Gender Studies: Same Sex Marriages
Jonathan Rauch- Yes
According to Jonathan Rauch, the benefits of legalizing same-sex marriages do not only apply to the gay community but the rest of the society as well. In this article, Rauch addresses the positive aspects of gay marriages that apply to the rest of the community. Rauch argues that there is a thin line between the institution of family and that of marriage. Consequently, the stability of family institutions in America depends on sound marriage institutions.
Furthermore, Rauch reminisces about the state of affairs in the 1960s when most people chose to ignore the existence of same-sex unions. The necessity of legalizing gay marriages is further prompted by the fact that most gay people are already raising children from their previous heterosexual relationships.
According to Rauch, society considers marriage (irrespective of its foundation) a social stabilizer and a source of happiness (Rauch 75). Rauch ends his article by noting that for the benefit of family institutions and social order, legalizing gay marriage is a good option.
Rauch explores the roles of women and children in traditional marriages. According to Rauch, the notion that women and children hold a marriage together is misplaced. Rauch further argues that most of the theories surrounding same-sex marriages are untested and they can only be proven if such institutions were to be allowed. The writer also refutes the notion that allowing same-sex marriages would be bad for children.
Instead, Rauch points out that the current environment in which gay unions are ostracized is already harmful to children. The debate on gay marriages is compared to other historical quagmires such as communism and democracy. According to Rauch, these concepts were strongly opposed in the past, but they have since become norms.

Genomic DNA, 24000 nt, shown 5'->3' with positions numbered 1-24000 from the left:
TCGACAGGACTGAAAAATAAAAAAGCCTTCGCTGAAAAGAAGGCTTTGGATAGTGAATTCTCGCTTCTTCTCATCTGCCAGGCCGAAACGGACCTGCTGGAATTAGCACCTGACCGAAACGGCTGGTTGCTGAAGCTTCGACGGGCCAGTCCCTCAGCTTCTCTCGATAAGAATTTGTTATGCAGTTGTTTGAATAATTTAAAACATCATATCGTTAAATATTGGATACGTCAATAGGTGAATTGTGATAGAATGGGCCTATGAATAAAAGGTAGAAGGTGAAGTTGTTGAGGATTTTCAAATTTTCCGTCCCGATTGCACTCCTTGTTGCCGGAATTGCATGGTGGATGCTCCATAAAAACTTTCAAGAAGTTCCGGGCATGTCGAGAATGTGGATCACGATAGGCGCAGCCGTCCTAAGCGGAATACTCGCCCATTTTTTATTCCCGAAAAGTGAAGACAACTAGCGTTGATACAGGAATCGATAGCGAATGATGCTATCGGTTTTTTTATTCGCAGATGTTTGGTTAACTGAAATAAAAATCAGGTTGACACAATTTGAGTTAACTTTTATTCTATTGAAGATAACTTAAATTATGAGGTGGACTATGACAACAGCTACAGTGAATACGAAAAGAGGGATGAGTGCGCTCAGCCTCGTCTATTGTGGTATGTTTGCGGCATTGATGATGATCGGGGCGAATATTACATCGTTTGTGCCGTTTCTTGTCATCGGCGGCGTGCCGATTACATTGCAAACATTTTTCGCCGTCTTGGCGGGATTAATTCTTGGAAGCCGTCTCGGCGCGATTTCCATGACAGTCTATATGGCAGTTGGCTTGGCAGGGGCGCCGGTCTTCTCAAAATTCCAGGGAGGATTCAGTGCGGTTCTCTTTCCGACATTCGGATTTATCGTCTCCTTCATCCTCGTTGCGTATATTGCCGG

Jeff Jordan- No
According to Jordan, the debate on same-sex marriages are characterized by three distinct models. These three are sacramental, ‘communional,’ and transactional models. The ideologies included in the sacramental model our marriage as a sacred institution between a man and a woman, marriage as the facilitator of procreation and child-rearing, and marriage as a pertinent unit of social order.
The ‘communional’ model suggests that there is a natural biological bond between a man and a woman. On the other hand, the transactional model suggests that marriage is a recognized transaction that is overseen and regulated by the state in the same way as other business-transactions. Jordan notes that the debate on same-sex marriages revolves around the conflicting nature of these three concepts.
Jordan’s considers same-sex relationships illiberal because they promote inequality of citizens. The nature of same-sex marriages cannot be considered in the same light as traditional marriage institutions.
However, same-sex marriages can only be compared to other unconventional practices such as polygamy and polyandry. According to Jordan, disputing the limitation of marriages to couples would open up this institution to many other unconventional practices.
Furthermore, Jordan disputes the notion that marriage should be defined as an individual’s need to marry. In his view, this definition would burden the state with other marriage requests.
The writer solidifies his argument by noting that the law does not allow state organs to subsidize a certain principle unless there are no alternatives to such a subsidy. Jordan also dismisses Rauch’s notion that denying same-sex marriages promotes discord in society by arguing that there is no solid evidence that supports this claim.
Rauch, Jonathan. Gay marriage: Why it is good for gays, good for straights, and good for America, New York, NY: Macmillan, 2004. Print.
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